So patients who seek a cure have to be evaluated and considered for the other two categories, whether it’s catheter ablation or surgical procedures that we now know can cure atrial fibrillation.
Dr. Aklog, I was lucky enough to be at your hospital one day when a presentation was being performed on different atrial fibrillation surgeries and procedures and one of the things that I watched, and I was totally impressed with this, was the mini-maze procedure. Is that what’s considered like the gold standard today?
Dr. Lishan Aklog:
Well, you know, I wouldn’t call it the gold standard because the reason it’s called the mini-maze procedure is because it’s a derivative of the full maze procedure and what it is, is less invasive version of the original full maze procedure which really is the gold standard. So let’s talk briefly about that first.
The full maze procedure was invented in the early 1990s by a doctor named Dr. James Cox in St. Louis, Missouri, and what the concept was, was actually one that we actually, that the patients can understand, which is that it’s called a maze procedure because that’s exactly what we are doing. We are creating a maze in the atrium which allows the heart, this jumbled, irregular heart activity to pass through in a, you know, like a maze typically has its one path that will get you from the beginning to the end – well that’s what we do. We basically create a maze on the chamber by creating these lines and forcing the electrical activity that go down a specific path.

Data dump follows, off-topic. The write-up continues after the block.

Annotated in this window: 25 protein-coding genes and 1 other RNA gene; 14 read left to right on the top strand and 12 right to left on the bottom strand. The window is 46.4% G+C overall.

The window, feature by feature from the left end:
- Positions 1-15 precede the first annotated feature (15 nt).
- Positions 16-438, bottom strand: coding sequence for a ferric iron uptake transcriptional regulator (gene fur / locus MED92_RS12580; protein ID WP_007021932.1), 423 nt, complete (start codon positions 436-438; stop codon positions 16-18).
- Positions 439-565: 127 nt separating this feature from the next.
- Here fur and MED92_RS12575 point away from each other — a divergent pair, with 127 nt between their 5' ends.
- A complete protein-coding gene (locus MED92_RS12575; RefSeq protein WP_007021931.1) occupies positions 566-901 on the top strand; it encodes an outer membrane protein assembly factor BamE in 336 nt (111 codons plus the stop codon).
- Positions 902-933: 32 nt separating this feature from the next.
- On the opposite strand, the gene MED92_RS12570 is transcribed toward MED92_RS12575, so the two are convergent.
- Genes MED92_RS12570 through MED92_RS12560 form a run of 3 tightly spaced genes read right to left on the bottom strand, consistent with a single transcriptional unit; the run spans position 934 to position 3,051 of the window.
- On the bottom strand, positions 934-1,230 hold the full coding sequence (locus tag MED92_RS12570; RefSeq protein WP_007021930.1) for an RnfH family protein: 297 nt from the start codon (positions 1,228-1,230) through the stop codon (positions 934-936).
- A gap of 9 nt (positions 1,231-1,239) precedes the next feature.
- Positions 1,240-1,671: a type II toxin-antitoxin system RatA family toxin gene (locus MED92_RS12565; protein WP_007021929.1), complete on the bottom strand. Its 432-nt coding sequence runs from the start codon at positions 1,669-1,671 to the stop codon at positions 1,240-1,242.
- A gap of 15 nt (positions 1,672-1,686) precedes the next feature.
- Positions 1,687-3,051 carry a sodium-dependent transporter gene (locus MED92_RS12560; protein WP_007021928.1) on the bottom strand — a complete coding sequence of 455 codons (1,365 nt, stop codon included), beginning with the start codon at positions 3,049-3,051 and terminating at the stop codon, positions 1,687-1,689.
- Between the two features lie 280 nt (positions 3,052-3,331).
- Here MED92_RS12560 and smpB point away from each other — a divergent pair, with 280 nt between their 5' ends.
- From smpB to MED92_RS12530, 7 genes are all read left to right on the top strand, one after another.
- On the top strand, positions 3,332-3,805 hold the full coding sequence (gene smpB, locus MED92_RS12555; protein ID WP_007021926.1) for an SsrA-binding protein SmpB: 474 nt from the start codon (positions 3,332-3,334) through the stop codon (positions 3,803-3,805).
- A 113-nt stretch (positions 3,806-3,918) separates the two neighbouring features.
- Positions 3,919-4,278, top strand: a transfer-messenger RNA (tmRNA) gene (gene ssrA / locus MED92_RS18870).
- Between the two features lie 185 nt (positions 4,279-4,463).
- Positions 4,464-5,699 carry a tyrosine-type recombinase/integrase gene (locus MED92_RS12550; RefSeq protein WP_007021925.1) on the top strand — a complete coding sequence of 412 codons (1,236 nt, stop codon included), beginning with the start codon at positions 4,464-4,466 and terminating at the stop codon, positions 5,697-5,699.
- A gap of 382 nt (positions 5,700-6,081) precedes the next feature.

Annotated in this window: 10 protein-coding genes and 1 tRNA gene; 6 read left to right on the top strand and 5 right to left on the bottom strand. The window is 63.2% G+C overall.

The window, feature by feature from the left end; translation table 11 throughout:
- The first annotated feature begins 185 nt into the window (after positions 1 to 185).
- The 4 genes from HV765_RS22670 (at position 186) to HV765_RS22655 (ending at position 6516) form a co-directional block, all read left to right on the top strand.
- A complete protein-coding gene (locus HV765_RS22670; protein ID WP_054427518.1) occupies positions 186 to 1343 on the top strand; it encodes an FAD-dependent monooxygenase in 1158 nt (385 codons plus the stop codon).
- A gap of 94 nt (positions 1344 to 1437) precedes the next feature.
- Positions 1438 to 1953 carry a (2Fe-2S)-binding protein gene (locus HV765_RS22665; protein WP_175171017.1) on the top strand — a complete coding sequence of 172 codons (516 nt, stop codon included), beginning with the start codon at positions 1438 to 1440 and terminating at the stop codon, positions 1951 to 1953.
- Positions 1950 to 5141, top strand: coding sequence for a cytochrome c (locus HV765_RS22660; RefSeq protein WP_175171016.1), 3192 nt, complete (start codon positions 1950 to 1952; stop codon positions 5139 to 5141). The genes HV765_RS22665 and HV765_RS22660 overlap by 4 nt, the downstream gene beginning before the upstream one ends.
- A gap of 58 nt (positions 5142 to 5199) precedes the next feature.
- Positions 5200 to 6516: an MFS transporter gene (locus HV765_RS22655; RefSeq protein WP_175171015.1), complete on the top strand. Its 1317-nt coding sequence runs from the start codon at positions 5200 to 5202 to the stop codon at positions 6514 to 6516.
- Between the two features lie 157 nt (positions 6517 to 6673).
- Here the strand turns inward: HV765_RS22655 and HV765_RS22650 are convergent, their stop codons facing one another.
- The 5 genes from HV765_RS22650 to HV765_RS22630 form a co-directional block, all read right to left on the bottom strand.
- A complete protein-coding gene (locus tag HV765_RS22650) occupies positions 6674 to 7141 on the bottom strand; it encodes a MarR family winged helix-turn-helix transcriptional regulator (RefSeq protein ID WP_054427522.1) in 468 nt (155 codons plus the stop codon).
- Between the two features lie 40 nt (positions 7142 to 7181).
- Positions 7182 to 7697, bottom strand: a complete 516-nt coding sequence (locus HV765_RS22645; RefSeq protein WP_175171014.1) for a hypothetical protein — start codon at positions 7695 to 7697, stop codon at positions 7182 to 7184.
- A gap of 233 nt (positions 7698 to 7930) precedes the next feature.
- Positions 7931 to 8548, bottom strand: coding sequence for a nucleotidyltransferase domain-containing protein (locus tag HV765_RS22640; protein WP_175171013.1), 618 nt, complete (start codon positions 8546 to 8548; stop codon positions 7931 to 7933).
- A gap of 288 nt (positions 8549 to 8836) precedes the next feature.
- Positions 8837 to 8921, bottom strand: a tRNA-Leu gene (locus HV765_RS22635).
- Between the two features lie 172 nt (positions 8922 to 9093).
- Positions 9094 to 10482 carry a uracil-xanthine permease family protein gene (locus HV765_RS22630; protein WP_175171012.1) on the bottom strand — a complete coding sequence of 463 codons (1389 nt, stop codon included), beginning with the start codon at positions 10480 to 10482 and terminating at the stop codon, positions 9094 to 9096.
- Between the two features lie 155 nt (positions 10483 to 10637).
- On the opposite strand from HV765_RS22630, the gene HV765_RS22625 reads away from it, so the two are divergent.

So the success rate of a maze procedure when it was first conceived was and remains very high – it’s 90-95% effective. The mini-maze procedure was created because the full maze procedure is major open-heart surgery and a lot of patients who, where their only condition is atrial fibrillation were reluctant to undergo a full open heart operation.